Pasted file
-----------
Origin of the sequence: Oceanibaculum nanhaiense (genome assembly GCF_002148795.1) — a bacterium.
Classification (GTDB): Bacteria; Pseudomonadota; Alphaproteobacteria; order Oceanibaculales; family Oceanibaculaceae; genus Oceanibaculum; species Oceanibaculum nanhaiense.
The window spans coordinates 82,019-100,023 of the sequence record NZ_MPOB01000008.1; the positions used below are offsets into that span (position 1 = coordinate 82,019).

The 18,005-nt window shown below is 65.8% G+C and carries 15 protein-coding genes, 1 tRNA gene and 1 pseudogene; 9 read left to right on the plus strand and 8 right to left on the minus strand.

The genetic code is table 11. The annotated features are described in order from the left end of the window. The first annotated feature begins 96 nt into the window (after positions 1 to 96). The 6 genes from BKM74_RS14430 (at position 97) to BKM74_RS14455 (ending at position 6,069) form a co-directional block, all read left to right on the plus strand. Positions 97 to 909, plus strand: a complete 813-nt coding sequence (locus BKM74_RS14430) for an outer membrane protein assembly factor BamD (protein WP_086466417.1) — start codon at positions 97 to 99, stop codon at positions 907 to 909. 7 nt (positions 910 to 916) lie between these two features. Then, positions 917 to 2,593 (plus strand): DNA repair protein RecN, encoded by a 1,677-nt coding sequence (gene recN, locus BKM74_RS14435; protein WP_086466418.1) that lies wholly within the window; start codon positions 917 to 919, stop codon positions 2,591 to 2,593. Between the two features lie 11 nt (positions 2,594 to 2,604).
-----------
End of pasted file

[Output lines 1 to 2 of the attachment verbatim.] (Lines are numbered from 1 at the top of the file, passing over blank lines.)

Origin of the sequence: Oceanibaculum nanhaiense (genome assembly GCF_002148795.1) — a bacterium.
Classification (GTDB): Bacteria; Pseudomonadota; Alphaproteobacteria; order Oceanibaculales; family Oceanibaculaceae; genus Oceanibaculum; species Oceanibaculum nanhaiense.